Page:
Published: 8 March 2022
Authors: Nathan C. Dean, Caroline G. Vines, Jason R. Carr, Jenna G. Rubin, Brandon J. Webb, Jason R. Jacobs, Allison M. Butler, Jaehoon Lee, Al R. Jephson, Nathan Jenson, Missy Walker, Samuel M. Brown, Jeremy A. Irvin, Matthew P. Lungren, and Todd L. Allen
Source: This abstract has been sourced from NZ Respiratory Research Review Issue 208
Rationale: Care of emergency department (ED) patients with pneumonia can be challenging. Clinical decision support may decrease unnecessary variation and improve care.
Objectives: To report patient outcomes and processes of care after deployment of electronic pneumonia clinical decision support (ePNa): a comprehensive, open loop, real-time clinical decision support embedded within the electronic health record.
Methods: We conducted a pragmatic, stepped-wedge, cluster-controlled trial with deployment at 2-month intervals in 16 community hospitals. ePNa extracts real-time and historical data to guide diagnosis, risk stratification, microbiological studies, site of care, and antibiotic therapy. We included all adult ED patients with pneumonia over the course of 3 years identified by International Classification of Diseases, 10th Revision discharge coding confirmed by chest imaging.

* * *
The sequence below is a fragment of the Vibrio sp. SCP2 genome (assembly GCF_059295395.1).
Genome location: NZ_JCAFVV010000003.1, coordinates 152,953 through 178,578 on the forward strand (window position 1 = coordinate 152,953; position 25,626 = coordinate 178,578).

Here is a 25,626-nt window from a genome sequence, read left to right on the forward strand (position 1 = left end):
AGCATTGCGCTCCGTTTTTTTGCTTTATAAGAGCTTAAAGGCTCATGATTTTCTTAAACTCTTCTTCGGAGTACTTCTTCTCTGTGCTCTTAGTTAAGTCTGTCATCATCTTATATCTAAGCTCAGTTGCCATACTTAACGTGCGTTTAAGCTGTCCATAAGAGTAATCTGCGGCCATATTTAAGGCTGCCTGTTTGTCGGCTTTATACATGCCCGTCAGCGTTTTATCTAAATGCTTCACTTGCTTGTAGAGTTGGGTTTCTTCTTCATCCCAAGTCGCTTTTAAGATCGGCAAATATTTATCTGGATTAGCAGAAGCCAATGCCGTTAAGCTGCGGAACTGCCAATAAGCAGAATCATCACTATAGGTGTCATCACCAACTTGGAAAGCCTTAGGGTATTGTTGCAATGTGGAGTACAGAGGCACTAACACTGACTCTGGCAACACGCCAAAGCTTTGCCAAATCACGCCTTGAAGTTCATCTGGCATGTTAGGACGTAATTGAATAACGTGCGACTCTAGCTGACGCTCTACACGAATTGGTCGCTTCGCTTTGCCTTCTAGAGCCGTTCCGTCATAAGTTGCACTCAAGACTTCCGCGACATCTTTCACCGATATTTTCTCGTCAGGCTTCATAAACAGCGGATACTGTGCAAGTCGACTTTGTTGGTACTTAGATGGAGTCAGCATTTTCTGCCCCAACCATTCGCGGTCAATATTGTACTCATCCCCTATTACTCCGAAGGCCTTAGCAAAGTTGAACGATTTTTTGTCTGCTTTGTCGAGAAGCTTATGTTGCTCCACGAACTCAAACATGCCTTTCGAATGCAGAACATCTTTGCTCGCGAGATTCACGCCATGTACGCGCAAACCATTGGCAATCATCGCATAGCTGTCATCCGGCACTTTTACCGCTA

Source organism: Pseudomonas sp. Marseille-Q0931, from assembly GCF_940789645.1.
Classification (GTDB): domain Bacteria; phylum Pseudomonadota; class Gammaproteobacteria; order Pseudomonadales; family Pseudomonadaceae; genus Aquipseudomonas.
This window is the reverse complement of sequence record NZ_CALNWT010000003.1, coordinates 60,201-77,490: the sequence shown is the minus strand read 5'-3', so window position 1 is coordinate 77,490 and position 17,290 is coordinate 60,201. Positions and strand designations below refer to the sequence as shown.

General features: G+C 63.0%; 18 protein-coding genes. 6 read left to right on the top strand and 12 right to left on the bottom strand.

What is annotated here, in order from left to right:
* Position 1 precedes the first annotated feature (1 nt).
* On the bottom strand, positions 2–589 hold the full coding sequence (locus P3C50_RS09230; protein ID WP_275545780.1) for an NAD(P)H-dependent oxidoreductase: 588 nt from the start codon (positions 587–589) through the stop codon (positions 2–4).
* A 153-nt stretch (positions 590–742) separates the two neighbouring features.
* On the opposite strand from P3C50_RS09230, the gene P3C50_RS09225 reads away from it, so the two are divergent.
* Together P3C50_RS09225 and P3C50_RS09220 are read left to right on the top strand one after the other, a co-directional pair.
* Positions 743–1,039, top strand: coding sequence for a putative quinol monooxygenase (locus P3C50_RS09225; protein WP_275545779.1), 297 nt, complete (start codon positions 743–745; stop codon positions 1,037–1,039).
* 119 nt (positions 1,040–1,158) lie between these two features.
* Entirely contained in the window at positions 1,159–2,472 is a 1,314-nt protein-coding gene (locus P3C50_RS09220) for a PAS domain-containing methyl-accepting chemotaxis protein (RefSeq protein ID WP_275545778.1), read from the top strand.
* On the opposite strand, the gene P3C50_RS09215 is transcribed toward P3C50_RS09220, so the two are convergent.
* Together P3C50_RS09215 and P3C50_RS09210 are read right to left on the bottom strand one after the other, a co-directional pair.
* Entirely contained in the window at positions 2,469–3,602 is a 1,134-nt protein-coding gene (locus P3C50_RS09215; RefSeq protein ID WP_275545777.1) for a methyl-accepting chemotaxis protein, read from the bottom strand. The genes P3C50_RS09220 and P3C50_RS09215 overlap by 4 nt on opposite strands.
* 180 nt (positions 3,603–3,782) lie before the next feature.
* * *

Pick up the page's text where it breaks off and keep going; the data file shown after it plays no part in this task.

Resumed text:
Measurements and Main Results: The median age of the 6,848 patients was 67 years (interquartile range, 50–79), and 48% were female; 64.8% were hospital admitted. Unadjusted mortality was 8.6% before and 4.8% after deployment. A mixed effects logistic regression model adjusting for severity of illness with hospital cluster as the random effect showed an adjusted odds ratio of 0.62 (0.49–0.79; P < 0.001) for 30-day all-cause mortality after deployment. Lower mortality was consistent across hospital clusters. ePNa-concordant antibiotic prescribing increased from 83.5% to 90.2% (P < 0.001). The mean time from ED admission to first antibiotic was 159.4 (156.9–161.9) minutes at baseline and 150.9 (144.1–157.8) minutes after deployment (P < 0.001). Outpatient disposition from the ED increased from 29.2% to 46.9%, whereas 7-day secondary hospital admission was unchanged (5.2% vs. 6.1%). ePNa was used by ED clinicians in 67% of eligible patients.
Conclusions: ePNa deployment was associated with improved processes of care and lower mortality.
Link to abstract
NZ Respiratory Research Review Issue 208